Before Hughes, Stoll, and Stark. Appeal from the Patent Trial and Appeal Board.
Summary: Petitioner was not required to explicitly identify secondary reference’s “field of endeavor” using specific language when briefing sufficiently communicates the field of endeavor.
Netflix petitioned for Inter Partes Review of the ’792 patent owned by DivX. The ’792 patent generally relates to encoding, transmission, and decoding of multimedia files, such as video files, with claims directed towards functionality enabling fast-forwarding, rewinding, and skipping frames in a multimedia file by using an “index chunk” in the file.
Before the PTAB, Netflix argued that several claims of the patent were obvious in view of two references, including a secondary reference (“Kaku”) which disclosed using an index chunk in a file to play image or sound data. DivX argued that Kaku was non-analogous art because it was primarily directed towards image files in digital cameras, rather than streaming multimedia files. Netflix replied that Kaku explicitly disclosed that the invention was applicable to other electronic appliances to reproduce motion images. The PTAB rejected Netflix’s obviousness argument because Netflix had not met its burden of showing that Kaku was analogous art under the “field-of-endeavor” test. The Board found that Netflix had failed to clearly identify the field of endeavor of either the ’792 patent or Kaku, noting that Netflix appeared to present multiple different positions on what it viewed as the field of endeavor throughout the case.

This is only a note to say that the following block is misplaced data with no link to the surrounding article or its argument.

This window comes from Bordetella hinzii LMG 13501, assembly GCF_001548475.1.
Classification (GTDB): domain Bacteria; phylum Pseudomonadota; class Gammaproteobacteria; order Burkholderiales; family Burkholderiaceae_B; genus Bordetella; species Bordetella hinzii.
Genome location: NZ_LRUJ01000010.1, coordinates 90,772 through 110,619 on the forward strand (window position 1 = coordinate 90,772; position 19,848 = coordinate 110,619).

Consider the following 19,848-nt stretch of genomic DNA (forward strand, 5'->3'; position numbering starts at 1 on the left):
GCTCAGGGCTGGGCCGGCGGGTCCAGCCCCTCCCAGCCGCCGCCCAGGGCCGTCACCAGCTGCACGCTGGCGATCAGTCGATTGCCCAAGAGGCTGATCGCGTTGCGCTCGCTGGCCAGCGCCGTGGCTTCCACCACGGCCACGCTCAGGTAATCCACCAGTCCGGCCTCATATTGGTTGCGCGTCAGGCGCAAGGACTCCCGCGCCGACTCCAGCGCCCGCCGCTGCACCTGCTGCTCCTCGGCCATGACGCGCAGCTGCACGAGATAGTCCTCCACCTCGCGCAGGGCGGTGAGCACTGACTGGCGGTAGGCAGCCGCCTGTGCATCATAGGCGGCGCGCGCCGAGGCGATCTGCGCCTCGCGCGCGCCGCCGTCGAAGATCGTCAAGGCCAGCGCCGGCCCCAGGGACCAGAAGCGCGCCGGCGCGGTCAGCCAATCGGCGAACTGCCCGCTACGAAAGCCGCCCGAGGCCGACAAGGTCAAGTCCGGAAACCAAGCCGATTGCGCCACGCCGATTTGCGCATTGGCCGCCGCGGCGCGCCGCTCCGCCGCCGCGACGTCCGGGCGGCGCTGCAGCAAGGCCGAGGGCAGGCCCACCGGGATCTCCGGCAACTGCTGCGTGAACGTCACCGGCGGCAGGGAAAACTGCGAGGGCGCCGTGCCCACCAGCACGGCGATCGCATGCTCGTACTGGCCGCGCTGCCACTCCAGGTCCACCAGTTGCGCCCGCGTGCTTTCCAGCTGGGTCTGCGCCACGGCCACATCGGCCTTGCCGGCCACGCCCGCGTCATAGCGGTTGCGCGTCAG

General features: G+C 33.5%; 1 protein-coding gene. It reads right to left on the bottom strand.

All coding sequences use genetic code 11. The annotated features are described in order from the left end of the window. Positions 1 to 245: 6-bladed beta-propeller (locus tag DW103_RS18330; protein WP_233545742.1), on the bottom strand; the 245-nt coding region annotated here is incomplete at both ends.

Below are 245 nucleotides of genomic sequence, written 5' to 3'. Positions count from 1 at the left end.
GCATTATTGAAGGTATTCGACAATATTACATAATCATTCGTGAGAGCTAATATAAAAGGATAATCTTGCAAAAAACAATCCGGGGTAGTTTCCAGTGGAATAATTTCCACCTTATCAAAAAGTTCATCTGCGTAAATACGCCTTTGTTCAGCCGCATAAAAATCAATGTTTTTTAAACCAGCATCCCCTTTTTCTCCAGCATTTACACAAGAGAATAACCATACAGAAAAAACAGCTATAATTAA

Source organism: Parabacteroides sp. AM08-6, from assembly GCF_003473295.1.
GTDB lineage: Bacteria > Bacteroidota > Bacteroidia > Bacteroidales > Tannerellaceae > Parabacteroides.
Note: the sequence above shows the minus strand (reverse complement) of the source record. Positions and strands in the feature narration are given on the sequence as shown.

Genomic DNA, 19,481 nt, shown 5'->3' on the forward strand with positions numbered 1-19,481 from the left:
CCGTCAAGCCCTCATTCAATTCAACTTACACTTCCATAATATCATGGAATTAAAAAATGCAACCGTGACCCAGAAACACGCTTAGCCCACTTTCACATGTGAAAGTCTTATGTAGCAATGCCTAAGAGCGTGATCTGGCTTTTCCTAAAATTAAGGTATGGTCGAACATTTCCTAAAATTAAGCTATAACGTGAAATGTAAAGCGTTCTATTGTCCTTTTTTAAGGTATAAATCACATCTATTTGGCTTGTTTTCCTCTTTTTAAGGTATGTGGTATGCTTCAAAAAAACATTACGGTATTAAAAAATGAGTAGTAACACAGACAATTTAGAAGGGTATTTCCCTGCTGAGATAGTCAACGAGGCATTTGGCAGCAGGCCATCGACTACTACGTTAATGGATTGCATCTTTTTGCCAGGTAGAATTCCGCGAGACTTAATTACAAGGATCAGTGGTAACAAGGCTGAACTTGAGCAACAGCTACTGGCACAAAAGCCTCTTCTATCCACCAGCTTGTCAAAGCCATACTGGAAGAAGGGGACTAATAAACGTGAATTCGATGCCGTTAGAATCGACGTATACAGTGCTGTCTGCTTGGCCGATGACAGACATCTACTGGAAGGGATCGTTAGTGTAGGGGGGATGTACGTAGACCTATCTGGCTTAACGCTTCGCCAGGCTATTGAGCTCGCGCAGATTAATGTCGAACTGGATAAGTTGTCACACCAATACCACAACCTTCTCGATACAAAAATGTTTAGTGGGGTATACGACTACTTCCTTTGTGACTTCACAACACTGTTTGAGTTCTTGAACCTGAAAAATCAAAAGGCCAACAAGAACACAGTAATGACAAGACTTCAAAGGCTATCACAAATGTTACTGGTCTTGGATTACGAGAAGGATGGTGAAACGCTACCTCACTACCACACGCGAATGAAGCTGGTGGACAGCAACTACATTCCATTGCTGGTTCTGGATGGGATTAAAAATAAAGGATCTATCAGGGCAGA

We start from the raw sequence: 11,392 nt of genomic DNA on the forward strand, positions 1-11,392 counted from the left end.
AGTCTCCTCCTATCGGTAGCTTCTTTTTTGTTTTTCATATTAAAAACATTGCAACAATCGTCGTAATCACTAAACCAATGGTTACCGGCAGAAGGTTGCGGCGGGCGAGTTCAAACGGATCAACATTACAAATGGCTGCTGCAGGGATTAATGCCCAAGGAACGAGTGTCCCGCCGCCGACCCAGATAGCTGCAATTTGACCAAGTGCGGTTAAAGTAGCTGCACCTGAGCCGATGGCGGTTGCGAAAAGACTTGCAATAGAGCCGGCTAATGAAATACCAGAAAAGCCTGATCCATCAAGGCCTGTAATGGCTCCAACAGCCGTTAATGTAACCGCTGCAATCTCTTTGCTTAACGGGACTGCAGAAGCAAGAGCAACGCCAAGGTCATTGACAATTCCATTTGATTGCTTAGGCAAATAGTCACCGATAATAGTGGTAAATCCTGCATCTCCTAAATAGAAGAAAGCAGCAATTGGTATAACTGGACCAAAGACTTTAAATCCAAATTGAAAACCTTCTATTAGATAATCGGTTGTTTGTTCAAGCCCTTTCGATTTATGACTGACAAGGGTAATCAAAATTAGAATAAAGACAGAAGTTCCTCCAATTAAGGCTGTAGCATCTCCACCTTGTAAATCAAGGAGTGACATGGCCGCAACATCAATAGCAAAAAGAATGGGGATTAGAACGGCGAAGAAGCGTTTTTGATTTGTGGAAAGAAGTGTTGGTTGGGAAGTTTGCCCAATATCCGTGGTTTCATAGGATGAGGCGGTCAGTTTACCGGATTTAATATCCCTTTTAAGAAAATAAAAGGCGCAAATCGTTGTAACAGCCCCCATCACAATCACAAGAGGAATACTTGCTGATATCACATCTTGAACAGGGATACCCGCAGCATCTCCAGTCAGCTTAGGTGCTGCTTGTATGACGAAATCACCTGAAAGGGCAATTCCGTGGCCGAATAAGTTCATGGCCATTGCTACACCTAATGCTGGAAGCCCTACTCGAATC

On appeal, the Federal Circuit found that the PTAB had abused its discretion in determining that Netflix had failed to articulate a field of endeavor, stating that “[a]lthough Netflix’s reply brief before the Board did not formulaically articulate a field of endeavor using those exact words, our precedent does not require the use of magic words.” The Federal Circuit found that Netflix’s briefing, taken in context, sufficiently communicated its position that Kaku’s field of endeavor included multimedia files. Because the Board erred by imposing a higher burden than required by Federal Circuit precedent, the Federal Circuit vacated and remanded to allow the PTAB to decide the factual question of whether Kaku was directed to the same field of endeavor as the ’792 patent based on the parties’ arguments.